A big baby and a big queen tell a Dickens of a Tale.
A big baby and a big queen tell a Dickens of a Tale. Credit: Handout photo by Koko Lanham

Get to know D.C. with our daily newsletter

We dive deep on the day’s biggest story and share links to everything you need to know.

A story that begins as schizophrenically as “It was the best of times, it was the worst of times” was pretty much destined to find its way into the twisted dramaturgical hands of Everett Quinton, whose travesties as a member of the Ridiculous Theatrical Company most famously included The Mystery of Irma Vep, the cross-dressing, quick-changing vampire-movie sendup for which he won an Obie Award alongside Ridiculous mastermind Charles Ludlam. If that sentence seems both painfully knotty and overly dense, you’re not the target audience for Quinton’s take on A Tale of Two Cities, which potboils that classic down to its bones and gives them to a late-’80s drag queen to conjure with.

I’ll spare you the synopsis of the Dickens Tale, not least because it’s tiresomely Dickensian. All you need know is that in this version, our hero, an aspiring downtown diva who today would skip all the angst and proceed directly to RuPaul’s Drag Race, needs a bedtime story for the baby who’s been abandoned on his doorstep. Seizing upon the titular saga of true love and redemptive sacrifice, he finds himself carried away by the story, enacting all the parts even as he begins to dress for the debut performance his inconveniently wakeful visitor threatens to derail. Silliness ensues, with mayhem always threatening but never quite arriving as plots thicken, crosses are doubled, and catfights—involving Miss Pross, Madame Defarge, and those fatal knitting needles, natch—are somehow staged by a single performer.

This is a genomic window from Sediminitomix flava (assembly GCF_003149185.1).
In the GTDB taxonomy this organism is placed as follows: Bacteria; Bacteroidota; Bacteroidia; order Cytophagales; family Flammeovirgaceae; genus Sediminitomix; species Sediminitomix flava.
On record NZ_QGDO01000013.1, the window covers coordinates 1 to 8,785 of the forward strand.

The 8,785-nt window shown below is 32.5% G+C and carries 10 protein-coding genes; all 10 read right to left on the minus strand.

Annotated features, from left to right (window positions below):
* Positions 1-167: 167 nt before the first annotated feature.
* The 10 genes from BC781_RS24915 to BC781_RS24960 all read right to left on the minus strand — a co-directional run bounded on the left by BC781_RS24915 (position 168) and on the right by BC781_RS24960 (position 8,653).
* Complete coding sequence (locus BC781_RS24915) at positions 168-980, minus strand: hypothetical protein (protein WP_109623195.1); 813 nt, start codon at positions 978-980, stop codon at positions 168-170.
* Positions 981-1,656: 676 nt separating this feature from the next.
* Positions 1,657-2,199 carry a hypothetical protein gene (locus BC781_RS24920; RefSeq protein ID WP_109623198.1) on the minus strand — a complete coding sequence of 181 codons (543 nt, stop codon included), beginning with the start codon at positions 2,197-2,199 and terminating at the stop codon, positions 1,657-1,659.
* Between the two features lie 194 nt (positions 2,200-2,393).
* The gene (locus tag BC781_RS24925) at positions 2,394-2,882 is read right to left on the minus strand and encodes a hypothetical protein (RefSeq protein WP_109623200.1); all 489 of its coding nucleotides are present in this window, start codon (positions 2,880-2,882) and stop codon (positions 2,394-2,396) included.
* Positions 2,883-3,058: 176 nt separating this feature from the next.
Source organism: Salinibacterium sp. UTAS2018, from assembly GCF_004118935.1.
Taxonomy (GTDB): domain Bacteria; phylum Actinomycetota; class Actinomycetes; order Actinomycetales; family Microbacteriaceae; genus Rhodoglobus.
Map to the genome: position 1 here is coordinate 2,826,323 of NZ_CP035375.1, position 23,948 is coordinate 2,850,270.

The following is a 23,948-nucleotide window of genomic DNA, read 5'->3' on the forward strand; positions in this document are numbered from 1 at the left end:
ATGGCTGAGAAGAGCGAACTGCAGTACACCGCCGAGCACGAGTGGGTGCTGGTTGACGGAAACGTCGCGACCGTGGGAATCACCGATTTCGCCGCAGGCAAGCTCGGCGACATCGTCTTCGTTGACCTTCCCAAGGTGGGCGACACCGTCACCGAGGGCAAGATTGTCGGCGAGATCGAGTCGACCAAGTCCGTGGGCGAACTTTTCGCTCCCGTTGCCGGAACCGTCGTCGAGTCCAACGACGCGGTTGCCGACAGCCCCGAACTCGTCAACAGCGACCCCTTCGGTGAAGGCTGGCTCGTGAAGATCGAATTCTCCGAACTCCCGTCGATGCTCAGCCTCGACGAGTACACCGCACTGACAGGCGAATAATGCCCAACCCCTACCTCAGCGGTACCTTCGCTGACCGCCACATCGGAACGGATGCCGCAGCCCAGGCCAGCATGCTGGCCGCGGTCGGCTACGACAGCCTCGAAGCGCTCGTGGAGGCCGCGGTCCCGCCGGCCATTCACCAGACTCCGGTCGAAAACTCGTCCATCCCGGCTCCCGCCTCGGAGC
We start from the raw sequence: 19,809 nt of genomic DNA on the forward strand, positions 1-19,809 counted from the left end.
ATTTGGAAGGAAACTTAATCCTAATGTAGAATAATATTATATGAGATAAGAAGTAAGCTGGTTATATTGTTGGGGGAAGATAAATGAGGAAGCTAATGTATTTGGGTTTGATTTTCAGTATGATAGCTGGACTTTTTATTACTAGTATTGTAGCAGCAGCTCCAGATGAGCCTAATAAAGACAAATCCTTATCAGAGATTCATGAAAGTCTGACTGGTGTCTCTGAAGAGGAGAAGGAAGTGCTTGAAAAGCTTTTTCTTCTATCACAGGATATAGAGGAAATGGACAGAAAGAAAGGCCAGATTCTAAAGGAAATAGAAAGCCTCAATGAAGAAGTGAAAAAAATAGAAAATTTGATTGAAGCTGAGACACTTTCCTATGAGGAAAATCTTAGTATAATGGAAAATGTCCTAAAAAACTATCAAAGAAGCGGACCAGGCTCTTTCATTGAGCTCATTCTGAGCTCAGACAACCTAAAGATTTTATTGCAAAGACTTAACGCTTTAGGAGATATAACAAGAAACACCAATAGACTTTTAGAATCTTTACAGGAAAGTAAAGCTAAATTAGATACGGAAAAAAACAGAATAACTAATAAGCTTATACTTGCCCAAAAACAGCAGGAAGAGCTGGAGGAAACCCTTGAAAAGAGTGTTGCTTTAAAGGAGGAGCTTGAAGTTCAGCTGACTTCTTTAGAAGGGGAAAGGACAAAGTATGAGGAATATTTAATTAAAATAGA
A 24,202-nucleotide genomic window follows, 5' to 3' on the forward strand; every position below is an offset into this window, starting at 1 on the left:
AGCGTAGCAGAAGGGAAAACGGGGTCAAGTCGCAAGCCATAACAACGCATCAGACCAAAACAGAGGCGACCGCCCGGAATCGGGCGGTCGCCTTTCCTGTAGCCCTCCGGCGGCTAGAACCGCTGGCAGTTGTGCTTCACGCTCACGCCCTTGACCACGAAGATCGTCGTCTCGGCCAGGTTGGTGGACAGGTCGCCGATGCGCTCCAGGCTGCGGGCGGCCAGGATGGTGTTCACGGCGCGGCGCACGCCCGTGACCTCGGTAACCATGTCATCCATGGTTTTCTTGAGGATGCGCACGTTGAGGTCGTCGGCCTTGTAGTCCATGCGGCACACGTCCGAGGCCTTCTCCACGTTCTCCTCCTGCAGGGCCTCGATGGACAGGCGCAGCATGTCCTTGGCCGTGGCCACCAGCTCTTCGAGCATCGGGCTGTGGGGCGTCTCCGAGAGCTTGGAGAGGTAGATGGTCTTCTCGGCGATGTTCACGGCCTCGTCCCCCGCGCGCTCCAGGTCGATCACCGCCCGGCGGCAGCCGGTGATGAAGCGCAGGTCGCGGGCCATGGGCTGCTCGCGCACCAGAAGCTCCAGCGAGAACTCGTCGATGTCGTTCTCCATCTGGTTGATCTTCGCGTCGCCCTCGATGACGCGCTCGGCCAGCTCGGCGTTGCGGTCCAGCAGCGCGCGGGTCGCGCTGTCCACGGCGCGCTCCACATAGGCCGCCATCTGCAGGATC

The sense of lunatic high-wire risk involved ought to lend fizz to the proceedings, and in the eminently bendy actor Alex Mills, director Serge Seiden certainly has a star willing to throw himself into things. (Literally: I’m pretty sure there’s a bit where he throws himself into something, and if there isn’t, there probably will be by the end of the show’s run.) And though I can’t imagine what strain of off-kilter inspiration led Seiden to cast the distinctly un-babyish Vato Tsikurishvili as that interloping infant, I’d sure like to smoke some of it.

Game as the two men are, and perfect as Luciana Stecconi’s eye-gougingly garish Alphabet City apartment set is, an exercise that’s meant to spiral into the sublimely Ridiculous stays firmly if energetically grounded.

That Madame Defarge impersonation, though—if Mills doesn’t trot that out at a few cocktail parties this season, he’s not the diva I hope he is.

1800 South Bell St., Arlington. $10–$50. (703)824-8060. synetictheater.org.